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How this Russian volcano is turning Canadian skies purple

Sunday, September 15th 2019, 3:22 pm - What's got sunrises and sunsets looking purple?

First, it supplied some of the most stunning images of a volcanic eruption ever captured, and now it turns out that Raikoke is the volcano that keeps on giving when it comes to photo ops.

You may have noticed an unusual hue to some of this summer's sunrises and sunsets, and you wouldn't be alone. Photographers across North America have been capturing shots of purple-toned twilights for the past few months, and new data from weather balloons has led researchers back to Raikoke's violent eruption as the cause.

When Raikoke blew its top on June 22, it shot ash and sulphuric gas nearly 20 km up into the atmosphere, sending some of its particles right into the stratosphere (the second-lowest layer of the atmosphere, above the troposphere). Researchers using high-altitude weather balloons sampled this portion of the atmosphere over the central United States in August and found a layer of aerosols -- in this case, mainly sulphur particles -- 20 times thicker than normal. The most likely source for these particles? Raikoke, who's plume spread from Russia's Kuril Islands and stretched across much of North America, following the prevailing winds.

purple sunset tanya pare ugc Image: Tanya Pare, North Okanagan, British Columbia, Sept 9 2019

The purple tint comes courtesy of the scattering of light in the stratosphere just before sunrise or just after sunset when the sun's rays take the longest path to reach our eyes here on the surface. That scattering effect gives us the reds and oranges we're familiar with at sunrise and sunset. After the sun dips below the horizon at sunset, its rays are still briefly illuminating the stratosphere (we sometimes see noctilucent clouds at this time for the same reason). The same thing is true at sunrise, albeit for the opposite horizon.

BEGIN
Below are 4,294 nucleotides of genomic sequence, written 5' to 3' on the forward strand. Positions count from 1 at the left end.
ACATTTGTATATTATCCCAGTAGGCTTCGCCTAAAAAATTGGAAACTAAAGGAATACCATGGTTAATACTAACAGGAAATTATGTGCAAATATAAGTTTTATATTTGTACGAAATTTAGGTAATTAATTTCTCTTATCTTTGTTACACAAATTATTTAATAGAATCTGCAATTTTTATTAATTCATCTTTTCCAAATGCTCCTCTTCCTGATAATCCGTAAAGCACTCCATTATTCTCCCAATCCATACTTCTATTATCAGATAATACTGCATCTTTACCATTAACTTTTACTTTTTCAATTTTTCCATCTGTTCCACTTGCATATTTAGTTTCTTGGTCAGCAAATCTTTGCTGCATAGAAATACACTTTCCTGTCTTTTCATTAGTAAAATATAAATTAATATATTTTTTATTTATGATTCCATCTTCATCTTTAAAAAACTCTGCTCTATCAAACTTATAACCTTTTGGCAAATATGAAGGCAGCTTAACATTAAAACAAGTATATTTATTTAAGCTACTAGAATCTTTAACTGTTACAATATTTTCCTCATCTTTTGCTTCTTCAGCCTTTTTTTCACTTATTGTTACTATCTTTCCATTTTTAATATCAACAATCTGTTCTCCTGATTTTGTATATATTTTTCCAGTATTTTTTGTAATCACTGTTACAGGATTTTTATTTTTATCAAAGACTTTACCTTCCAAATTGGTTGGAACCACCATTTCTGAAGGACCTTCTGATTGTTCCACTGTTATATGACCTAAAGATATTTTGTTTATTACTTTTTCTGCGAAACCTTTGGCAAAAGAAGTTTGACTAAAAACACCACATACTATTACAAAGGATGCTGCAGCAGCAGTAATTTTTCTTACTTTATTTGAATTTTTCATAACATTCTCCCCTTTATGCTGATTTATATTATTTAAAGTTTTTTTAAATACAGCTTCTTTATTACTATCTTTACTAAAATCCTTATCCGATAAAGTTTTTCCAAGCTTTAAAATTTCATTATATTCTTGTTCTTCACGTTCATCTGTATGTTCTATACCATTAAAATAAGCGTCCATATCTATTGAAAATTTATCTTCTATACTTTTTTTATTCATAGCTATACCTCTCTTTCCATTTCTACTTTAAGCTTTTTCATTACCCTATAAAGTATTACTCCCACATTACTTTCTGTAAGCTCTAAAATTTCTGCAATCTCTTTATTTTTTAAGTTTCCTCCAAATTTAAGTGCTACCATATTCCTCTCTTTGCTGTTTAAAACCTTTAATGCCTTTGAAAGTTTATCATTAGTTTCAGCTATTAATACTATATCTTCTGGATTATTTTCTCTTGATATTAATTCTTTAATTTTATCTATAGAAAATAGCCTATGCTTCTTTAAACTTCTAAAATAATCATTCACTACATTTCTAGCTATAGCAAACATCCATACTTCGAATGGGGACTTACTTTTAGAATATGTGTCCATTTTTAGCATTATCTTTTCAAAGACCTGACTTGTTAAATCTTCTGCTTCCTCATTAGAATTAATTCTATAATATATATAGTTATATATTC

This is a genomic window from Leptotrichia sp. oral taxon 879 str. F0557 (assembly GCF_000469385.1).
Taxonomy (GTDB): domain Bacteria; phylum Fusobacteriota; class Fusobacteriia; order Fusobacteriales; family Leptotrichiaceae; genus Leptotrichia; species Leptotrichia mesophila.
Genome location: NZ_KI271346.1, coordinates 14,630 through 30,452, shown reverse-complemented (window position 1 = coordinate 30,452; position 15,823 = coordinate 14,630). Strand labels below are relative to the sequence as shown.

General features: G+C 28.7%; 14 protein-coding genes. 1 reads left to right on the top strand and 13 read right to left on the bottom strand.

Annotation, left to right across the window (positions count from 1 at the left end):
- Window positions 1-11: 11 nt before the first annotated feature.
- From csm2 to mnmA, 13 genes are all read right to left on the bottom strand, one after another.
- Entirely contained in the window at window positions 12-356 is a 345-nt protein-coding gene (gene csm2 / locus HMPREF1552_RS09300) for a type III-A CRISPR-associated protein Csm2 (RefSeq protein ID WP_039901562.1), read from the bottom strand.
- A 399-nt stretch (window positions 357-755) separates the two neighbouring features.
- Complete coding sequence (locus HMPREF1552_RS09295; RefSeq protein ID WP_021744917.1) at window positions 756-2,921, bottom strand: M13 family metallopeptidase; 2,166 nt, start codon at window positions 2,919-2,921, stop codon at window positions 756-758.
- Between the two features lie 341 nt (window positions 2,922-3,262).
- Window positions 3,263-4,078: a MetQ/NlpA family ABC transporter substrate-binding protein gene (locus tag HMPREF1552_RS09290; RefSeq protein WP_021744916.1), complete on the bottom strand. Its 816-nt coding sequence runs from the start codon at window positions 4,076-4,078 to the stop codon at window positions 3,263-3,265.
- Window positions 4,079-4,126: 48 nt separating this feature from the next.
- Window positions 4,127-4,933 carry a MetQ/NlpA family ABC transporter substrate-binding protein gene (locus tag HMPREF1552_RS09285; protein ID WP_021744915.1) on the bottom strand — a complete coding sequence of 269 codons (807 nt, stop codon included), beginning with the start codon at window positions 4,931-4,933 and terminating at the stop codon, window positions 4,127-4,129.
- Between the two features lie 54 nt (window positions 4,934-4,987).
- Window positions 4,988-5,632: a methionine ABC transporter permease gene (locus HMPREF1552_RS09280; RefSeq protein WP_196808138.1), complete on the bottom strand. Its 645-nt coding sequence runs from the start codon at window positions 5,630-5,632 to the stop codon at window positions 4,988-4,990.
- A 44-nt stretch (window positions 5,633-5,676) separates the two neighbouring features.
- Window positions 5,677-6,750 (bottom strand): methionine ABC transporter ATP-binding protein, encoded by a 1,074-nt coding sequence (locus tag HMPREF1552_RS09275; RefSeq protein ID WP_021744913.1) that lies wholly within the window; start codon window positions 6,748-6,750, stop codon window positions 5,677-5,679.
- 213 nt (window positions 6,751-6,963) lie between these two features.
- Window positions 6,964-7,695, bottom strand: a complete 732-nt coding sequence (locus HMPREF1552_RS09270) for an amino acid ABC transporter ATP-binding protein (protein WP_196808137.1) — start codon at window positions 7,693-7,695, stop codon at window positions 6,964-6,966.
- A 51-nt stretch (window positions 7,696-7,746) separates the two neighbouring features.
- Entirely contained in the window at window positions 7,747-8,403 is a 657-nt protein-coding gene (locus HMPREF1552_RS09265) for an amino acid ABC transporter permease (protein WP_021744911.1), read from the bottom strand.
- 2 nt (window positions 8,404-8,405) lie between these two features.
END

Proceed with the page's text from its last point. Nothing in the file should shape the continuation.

ramanvir purewal ugc Image: Ramanvir Purewal, Delta, British Columbia, Aug 25, 2019

The volcanic particles in the stratosphere also scatter blue light, and as anyone who remembers elementary school art class can tell you, red + blue = purple. Thus the brief purple glow in the sky.

SEE ALSO: Five facts about sunsets

Light scattering in the wake of massive volcanic eruptions has led to the cooling of the entire planet in the past as particles ejected into the stratosphere act like a light-reflecting blanket blocking out the sun. Fortunately for us, Raikoke -- though violent -- wasn't strong enough to significantly alter the climate.

The purple-tinge will end when the aerosols sufficiently settle out of the stratosphere, something the researchers believe will happen in another month or two. If you're interested in trying to catch the purple tint, your best bet is on clear, crisp days with relatively low humidity and low pollution at the surface.

Thumbnail: Lynn, Chandos Lake, Ontario, CA.

Sources: Science | IFLScience | Sky And Telescope |

WATCH BELOW: THE SCIENCE OF SUNSETS

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